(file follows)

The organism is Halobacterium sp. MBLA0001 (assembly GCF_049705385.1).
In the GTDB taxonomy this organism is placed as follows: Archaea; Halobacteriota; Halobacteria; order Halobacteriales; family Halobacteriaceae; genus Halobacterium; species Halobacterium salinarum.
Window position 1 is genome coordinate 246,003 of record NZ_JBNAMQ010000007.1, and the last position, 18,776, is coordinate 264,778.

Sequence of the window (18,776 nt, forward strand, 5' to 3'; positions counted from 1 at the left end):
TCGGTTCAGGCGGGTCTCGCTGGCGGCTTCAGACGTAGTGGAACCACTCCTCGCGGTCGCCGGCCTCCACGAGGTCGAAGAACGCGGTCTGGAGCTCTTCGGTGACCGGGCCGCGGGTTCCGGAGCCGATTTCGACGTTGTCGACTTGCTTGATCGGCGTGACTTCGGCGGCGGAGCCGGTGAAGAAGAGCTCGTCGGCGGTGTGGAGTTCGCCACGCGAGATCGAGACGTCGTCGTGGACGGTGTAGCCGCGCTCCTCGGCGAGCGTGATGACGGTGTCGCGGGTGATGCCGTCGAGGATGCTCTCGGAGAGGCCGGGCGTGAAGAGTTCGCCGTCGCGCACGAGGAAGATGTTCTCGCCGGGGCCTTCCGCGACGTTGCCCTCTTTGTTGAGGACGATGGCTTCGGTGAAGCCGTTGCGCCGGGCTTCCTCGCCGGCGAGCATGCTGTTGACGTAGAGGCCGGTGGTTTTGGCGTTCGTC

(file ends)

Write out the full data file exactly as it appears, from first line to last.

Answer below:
The organism is Halobacterium sp. MBLA0001 (assembly GCF_049705385.1).
In the GTDB taxonomy this organism is placed as follows: Archaea; Halobacteriota; Halobacteria; order Halobacteriales; family Halobacteriaceae; genus Halobacterium; species Halobacterium salinarum.
Window position 1 is genome coordinate 246,003 of record NZ_JBNAMQ010000007.1, and the last position, 18,776, is coordinate 264,778.

Sequence of the window (18,776 nt, forward strand, 5' to 3'; positions counted from 1 at the left end):
TCGGTTCAGGCGGGTCTCGCTGGCGGCTTCAGACGTAGTGGAACCACTCCTCGCGGTCGCCGGCCTCCACGAGGTCGAAGAACGCGGTCTGGAGCTCTTCGGTGACCGGGCCGCGGGTTCCGGAGCCGATTTCGACGTTGTCGACTTGCTTGATCGGCGTGACTTCGGCGGCGGAGCCGGTGAAGAAGAGCTCGTCGGCGGTGTGGAGTTCGCCACGCGAGATCGAGACGTCGTCGTGGACGGTGTAGCCGCGCTCCTCGGCGAGCGTGATGACGGTGTCGCGGGTGATGCCGTCGAGGATGCTCTCGGAGAGGCCGGGCGTGAAGAGTTCGCCGTCGCGCACGAGGAAGATGTTCTCGCCGGGGCCTTCCGCGACGTTGCCCTCTTTGTTGAGGACGATGGCTTCGGTGAAGCCGTTGCGCCGGGCTTCCTCGCCGGCGAGCATGCTGTTGACGTAGAGGCCGGTGGTTTTGGCGTTCGTC